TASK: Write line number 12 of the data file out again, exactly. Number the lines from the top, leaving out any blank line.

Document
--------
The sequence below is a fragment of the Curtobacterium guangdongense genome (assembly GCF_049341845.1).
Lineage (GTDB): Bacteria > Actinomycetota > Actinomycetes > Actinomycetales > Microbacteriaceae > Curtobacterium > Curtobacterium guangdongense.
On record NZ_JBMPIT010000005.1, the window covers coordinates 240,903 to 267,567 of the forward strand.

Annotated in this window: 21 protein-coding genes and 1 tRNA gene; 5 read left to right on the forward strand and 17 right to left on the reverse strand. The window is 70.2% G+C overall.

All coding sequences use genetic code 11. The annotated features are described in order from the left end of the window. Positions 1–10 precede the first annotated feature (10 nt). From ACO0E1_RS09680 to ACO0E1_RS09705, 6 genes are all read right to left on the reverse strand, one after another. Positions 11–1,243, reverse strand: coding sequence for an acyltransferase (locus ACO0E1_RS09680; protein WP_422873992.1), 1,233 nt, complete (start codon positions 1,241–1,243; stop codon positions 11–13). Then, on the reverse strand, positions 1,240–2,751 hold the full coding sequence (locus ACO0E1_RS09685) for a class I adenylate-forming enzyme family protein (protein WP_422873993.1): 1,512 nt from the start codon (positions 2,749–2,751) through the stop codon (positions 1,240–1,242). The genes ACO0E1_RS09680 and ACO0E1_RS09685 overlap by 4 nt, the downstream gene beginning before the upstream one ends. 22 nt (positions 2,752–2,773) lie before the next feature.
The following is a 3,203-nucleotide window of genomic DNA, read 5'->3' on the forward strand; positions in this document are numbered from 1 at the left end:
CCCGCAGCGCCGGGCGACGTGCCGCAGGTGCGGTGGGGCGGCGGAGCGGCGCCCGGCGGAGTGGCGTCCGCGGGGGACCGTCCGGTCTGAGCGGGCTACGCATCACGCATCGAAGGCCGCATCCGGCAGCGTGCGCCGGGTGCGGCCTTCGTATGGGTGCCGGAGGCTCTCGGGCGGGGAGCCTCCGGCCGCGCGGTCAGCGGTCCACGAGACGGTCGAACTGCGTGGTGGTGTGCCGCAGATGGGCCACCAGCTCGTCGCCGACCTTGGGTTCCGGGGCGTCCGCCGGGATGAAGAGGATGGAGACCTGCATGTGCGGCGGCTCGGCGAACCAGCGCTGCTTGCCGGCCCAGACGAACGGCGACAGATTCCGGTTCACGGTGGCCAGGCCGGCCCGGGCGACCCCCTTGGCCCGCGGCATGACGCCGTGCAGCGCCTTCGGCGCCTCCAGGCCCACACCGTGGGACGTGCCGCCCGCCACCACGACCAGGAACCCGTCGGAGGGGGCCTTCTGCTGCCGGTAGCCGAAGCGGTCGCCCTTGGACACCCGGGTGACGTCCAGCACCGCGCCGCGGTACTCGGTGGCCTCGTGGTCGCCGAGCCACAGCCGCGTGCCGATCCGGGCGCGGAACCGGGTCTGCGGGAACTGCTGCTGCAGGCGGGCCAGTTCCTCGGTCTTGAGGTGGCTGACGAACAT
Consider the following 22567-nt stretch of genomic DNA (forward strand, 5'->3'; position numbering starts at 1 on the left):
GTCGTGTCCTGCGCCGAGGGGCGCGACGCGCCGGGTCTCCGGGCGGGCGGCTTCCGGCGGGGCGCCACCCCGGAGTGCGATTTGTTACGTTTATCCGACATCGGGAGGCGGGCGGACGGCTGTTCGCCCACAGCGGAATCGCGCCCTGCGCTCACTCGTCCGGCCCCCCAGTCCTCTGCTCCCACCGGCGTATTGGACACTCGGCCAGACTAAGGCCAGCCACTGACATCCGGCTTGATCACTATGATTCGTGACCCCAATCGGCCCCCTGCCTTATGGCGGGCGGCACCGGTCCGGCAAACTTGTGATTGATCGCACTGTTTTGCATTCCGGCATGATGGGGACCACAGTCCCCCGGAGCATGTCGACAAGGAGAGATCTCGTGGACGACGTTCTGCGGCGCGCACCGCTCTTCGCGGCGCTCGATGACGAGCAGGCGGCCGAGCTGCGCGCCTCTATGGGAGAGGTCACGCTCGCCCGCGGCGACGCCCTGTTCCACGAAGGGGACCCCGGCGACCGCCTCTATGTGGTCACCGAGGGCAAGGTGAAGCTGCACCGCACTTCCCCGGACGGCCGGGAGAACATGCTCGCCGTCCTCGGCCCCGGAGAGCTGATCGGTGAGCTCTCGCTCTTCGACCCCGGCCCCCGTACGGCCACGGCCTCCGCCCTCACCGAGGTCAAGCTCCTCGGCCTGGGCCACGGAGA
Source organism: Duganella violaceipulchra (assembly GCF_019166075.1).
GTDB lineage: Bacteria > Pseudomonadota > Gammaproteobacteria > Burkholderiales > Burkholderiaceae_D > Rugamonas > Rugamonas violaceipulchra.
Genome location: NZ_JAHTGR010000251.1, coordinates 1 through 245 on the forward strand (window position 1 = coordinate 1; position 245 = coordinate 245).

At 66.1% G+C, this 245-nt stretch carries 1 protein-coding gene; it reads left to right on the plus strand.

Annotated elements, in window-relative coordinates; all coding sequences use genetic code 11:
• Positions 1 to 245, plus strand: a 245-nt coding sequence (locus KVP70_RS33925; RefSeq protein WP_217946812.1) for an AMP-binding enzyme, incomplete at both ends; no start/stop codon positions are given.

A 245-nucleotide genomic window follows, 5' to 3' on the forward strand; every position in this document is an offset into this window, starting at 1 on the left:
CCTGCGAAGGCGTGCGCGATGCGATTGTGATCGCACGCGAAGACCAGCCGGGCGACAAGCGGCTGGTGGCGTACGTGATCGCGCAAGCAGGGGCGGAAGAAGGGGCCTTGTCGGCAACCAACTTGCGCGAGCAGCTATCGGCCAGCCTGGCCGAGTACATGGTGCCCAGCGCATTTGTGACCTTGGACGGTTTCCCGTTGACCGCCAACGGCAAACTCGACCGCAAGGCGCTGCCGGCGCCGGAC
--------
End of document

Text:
Genome location: NZ_JAHTGR010000251.1, coordinates 1 through 245 on the forward strand (window position 1 = coordinate 1; position 245 = coordinate 245).